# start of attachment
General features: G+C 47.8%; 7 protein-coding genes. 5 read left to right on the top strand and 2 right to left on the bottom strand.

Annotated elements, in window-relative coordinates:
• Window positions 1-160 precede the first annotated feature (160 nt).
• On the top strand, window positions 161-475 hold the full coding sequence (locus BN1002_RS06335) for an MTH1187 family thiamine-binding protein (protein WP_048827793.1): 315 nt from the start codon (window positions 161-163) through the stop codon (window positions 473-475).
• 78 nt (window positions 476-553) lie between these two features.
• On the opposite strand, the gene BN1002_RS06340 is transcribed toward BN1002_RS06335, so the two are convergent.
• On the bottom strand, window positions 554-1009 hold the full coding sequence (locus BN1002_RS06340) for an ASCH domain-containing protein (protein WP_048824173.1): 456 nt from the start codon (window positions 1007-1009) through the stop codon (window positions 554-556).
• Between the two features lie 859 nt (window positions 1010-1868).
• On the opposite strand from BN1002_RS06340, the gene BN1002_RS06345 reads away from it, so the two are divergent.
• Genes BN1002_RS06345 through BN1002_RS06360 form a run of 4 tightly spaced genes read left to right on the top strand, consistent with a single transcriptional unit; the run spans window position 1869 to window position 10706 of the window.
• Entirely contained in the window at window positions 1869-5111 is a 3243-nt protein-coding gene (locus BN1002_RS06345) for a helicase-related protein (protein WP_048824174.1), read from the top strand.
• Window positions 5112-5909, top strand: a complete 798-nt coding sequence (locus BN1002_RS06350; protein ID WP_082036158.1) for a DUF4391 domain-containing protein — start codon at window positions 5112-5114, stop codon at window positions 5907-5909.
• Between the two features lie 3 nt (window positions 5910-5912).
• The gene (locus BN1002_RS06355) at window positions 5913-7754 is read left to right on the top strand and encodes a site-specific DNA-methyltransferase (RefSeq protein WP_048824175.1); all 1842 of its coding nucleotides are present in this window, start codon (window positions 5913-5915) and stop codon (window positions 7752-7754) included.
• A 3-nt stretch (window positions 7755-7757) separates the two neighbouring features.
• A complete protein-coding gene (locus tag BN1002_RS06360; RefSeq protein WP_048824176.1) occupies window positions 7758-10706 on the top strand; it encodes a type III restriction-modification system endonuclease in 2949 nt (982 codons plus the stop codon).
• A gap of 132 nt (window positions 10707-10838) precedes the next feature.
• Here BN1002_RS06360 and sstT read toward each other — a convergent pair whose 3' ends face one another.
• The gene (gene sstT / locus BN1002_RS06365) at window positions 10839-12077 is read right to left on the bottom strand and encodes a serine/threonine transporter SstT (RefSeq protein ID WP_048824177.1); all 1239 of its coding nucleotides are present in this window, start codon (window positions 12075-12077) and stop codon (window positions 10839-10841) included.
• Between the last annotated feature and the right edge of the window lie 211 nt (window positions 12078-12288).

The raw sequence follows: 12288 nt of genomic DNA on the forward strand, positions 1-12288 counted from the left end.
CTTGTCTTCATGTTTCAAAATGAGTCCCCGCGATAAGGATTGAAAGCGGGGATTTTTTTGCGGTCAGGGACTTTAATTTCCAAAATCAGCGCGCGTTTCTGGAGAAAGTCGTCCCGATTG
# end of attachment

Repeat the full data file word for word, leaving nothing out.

General features: G+C 47.8%; 7 protein-coding genes. 5 read left to right on the top strand and 2 right to left on the bottom strand.

Annotated elements, in window-relative coordinates:
• Window positions 1-160 precede the first annotated feature (160 nt).
• On the top strand, window positions 161-475 hold the full coding sequence (locus BN1002_RS06335) for an MTH1187 family thiamine-binding protein (protein WP_048827793.1): 315 nt from the start codon (window positions 161-163) through the stop codon (window positions 473-475).
• 78 nt (window positions 476-553) lie between these two features.
• On the opposite strand, the gene BN1002_RS06340 is transcribed toward BN1002_RS06335, so the two are convergent.
• On the bottom strand, window positions 554-1009 hold the full coding sequence (locus BN1002_RS06340) for an ASCH domain-containing protein (protein WP_048824173.1): 456 nt from the start codon (window positions 1007-1009) through the stop codon (window positions 554-556).
• Between the two features lie 859 nt (window positions 1010-1868).
• On the opposite strand from BN1002_RS06340, the gene BN1002_RS06345 reads away from it, so the two are divergent.
• Genes BN1002_RS06345 through BN1002_RS06360 form a run of 4 tightly spaced genes read left to right on the top strand, consistent with a single transcriptional unit; the run spans window position 1869 to window position 10706 of the window.
• Entirely contained in the window at window positions 1869-5111 is a 3243-nt protein-coding gene (locus BN1002_RS06345) for a helicase-related protein (protein WP_048824174.1), read from the top strand.
• Window positions 5112-5909, top strand: a complete 798-nt coding sequence (locus BN1002_RS06350; protein ID WP_082036158.1) for a DUF4391 domain-containing protein — start codon at window positions 5112-5114, stop codon at window positions 5907-5909.
• Between the two features lie 3 nt (window positions 5910-5912).
• The gene (locus BN1002_RS06355) at window positions 5913-7754 is read left to right on the top strand and encodes a site-specific DNA-methyltransferase (RefSeq protein WP_048824175.1); all 1842 of its coding nucleotides are present in this window, start codon (window positions 5913-5915) and stop codon (window positions 7752-7754) included.
• A 3-nt stretch (window positions 7755-7757) separates the two neighbouring features.
• A complete protein-coding gene (locus tag BN1002_RS06360; RefSeq protein WP_048824176.1) occupies window positions 7758-10706 on the top strand; it encodes a type III restriction-modification system endonuclease in 2949 nt (982 codons plus the stop codon).
• A gap of 132 nt (window positions 10707-10838) precedes the next feature.
• Here BN1002_RS06360 and sstT read toward each other — a convergent pair whose 3' ends face one another.
• The gene (gene sstT / locus BN1002_RS06365) at window positions 10839-12077 is read right to left on the bottom strand and encodes a serine/threonine transporter SstT (RefSeq protein ID WP_048824177.1); all 1239 of its coding nucleotides are present in this window, start codon (window positions 12075-12077) and stop codon (window positions 10839-10841) included.
• Between the last annotated feature and the right edge of the window lie 211 nt (window positions 12078-12288).

The raw sequence follows: 12288 nt of genomic DNA on the forward strand, positions 1-12288 counted from the left end.
CTTGTCTTCATGTTTCAAAATGAGTCCCCGCGATAAGGATTGAAAGCGGGGATTTTTTTGCGGTCAGGGACTTTAATTTCCAAAATCAGCGCGCGTTTCTGGAGAAAGTCGTCCCGATTG